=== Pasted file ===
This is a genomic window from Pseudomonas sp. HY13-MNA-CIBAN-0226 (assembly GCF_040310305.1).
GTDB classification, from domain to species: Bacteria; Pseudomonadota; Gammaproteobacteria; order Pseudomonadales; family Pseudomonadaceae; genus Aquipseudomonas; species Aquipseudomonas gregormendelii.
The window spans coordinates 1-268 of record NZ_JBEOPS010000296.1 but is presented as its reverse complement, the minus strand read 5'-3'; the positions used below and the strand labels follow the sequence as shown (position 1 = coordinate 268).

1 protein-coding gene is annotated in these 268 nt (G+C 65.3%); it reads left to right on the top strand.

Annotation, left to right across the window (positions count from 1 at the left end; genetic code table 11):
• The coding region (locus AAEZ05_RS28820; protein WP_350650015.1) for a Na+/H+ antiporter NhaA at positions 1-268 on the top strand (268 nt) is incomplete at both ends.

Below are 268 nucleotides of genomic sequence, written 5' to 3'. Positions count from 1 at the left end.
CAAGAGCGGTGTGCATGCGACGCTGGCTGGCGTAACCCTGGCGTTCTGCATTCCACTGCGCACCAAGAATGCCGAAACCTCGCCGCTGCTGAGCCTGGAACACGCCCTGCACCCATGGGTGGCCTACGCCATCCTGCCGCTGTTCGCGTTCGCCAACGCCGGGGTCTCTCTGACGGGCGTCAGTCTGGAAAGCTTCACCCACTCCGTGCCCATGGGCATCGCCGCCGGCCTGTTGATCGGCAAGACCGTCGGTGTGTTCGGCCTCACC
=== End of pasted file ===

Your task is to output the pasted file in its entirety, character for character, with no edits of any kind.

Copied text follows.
This is a genomic window from Pseudomonas sp. HY13-MNA-CIBAN-0226 (assembly GCF_040310305.1).
GTDB classification, from domain to species: Bacteria; Pseudomonadota; Gammaproteobacteria; order Pseudomonadales; family Pseudomonadaceae; genus Aquipseudomonas; species Aquipseudomonas gregormendelii.
The window spans coordinates 1-268 of record NZ_JBEOPS010000296.1 but is presented as its reverse complement, the minus strand read 5'-3'; the positions used below and the strand labels follow the sequence as shown (position 1 = coordinate 268).

1 protein-coding gene is annotated in these 268 nt (G+C 65.3%); it reads left to right on the top strand.

Annotation, left to right across the window (positions count from 1 at the left end; genetic code table 11):
• The coding region (locus AAEZ05_RS28820; protein WP_350650015.1) for a Na+/H+ antiporter NhaA at positions 1-268 on the top strand (268 nt) is incomplete at both ends.

Below are 268 nucleotides of genomic sequence, written 5' to 3'. Positions count from 1 at the left end.
CAAGAGCGGTGTGCATGCGACGCTGGCTGGCGTAACCCTGGCGTTCTGCATTCCACTGCGCACCAAGAATGCCGAAACCTCGCCGCTGCTGAGCCTGGAACACGCCCTGCACCCATGGGTGGCCTACGCCATCCTGCCGCTGTTCGCGTTCGCCAACGCCGGGGTCTCTCTGACGGGCGTCAGTCTGGAAAGCTTCACCCACTCCGTGCCCATGGGCATCGCCGCCGGCCTGTTGATCGGCAAGACCGTCGGTGTGTTCGGCCTCACC